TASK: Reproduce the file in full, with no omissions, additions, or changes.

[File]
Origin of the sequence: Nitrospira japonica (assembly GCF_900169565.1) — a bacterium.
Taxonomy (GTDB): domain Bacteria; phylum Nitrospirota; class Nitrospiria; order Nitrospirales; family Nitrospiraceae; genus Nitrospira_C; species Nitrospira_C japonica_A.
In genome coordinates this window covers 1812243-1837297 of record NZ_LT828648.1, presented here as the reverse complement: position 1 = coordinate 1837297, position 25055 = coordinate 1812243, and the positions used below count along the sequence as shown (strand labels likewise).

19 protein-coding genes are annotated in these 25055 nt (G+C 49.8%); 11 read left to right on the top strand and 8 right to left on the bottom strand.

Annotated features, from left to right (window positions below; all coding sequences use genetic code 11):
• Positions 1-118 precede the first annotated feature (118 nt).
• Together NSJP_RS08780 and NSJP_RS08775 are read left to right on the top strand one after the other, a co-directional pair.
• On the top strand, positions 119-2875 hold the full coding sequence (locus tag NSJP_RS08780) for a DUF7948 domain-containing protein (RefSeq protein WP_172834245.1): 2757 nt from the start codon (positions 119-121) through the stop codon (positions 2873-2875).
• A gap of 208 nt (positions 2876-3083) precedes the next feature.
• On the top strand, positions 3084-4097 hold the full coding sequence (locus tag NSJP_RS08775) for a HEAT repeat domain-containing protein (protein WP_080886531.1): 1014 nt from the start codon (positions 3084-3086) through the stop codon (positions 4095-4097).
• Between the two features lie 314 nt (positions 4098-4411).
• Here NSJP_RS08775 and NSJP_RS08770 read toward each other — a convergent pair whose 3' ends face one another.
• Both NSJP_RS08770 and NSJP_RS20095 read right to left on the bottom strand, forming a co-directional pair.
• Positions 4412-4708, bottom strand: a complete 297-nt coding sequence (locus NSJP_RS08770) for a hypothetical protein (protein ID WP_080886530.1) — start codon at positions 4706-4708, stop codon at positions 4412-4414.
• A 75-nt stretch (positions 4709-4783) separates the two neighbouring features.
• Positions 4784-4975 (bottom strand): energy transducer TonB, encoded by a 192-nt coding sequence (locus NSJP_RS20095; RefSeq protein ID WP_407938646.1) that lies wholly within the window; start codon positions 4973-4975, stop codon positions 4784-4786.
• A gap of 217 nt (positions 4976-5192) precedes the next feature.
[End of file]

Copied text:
Origin of the sequence: Nitrospira japonica (assembly GCF_900169565.1) — a bacterium.
Taxonomy (GTDB): domain Bacteria; phylum Nitrospirota; class Nitrospiria; order Nitrospirales; family Nitrospiraceae; genus Nitrospira_C; species Nitrospira_C japonica_A.
In genome coordinates this window covers 1812243-1837297 of record NZ_LT828648.1, presented here as the reverse complement: position 1 = coordinate 1837297, position 25055 = coordinate 1812243, and the positions used below count along the sequence as shown (strand labels likewise).

19 protein-coding genes are annotated in these 25055 nt (G+C 49.8%); 11 read left to right on the top strand and 8 right to left on the bottom strand.

Annotated features, from left to right (window positions below; all coding sequences use genetic code 11):
• Positions 1-118 precede the first annotated feature (118 nt).
• Together NSJP_RS08780 and NSJP_RS08775 are read left to right on the top strand one after the other, a co-directional pair.
• On the top strand, positions 119-2875 hold the full coding sequence (locus tag NSJP_RS08780) for a DUF7948 domain-containing protein (RefSeq protein WP_172834245.1): 2757 nt from the start codon (positions 119-121) through the stop codon (positions 2873-2875).
• A gap of 208 nt (positions 2876-3083) precedes the next feature.
• On the top strand, positions 3084-4097 hold the full coding sequence (locus tag NSJP_RS08775) for a HEAT repeat domain-containing protein (protein WP_080886531.1): 1014 nt from the start codon (positions 3084-3086) through the stop codon (positions 4095-4097).
• Between the two features lie 314 nt (positions 4098-4411).
• Here NSJP_RS08775 and NSJP_RS08770 read toward each other — a convergent pair whose 3' ends face one another.
• Both NSJP_RS08770 and NSJP_RS20095 read right to left on the bottom strand, forming a co-directional pair.
• Positions 4412-4708, bottom strand: a complete 297-nt coding sequence (locus NSJP_RS08770) for a hypothetical protein (protein ID WP_080886530.1) — start codon at positions 4706-4708, stop codon at positions 4412-4414.
• A 75-nt stretch (positions 4709-4783) separates the two neighbouring features.
• Positions 4784-4975 (bottom strand): energy transducer TonB, encoded by a 192-nt coding sequence (locus NSJP_RS20095; RefSeq protein ID WP_407938646.1) that lies wholly within the window; start codon positions 4973-4975, stop codon positions 4784-4786.
• A gap of 217 nt (positions 4976-5192) precedes the next feature.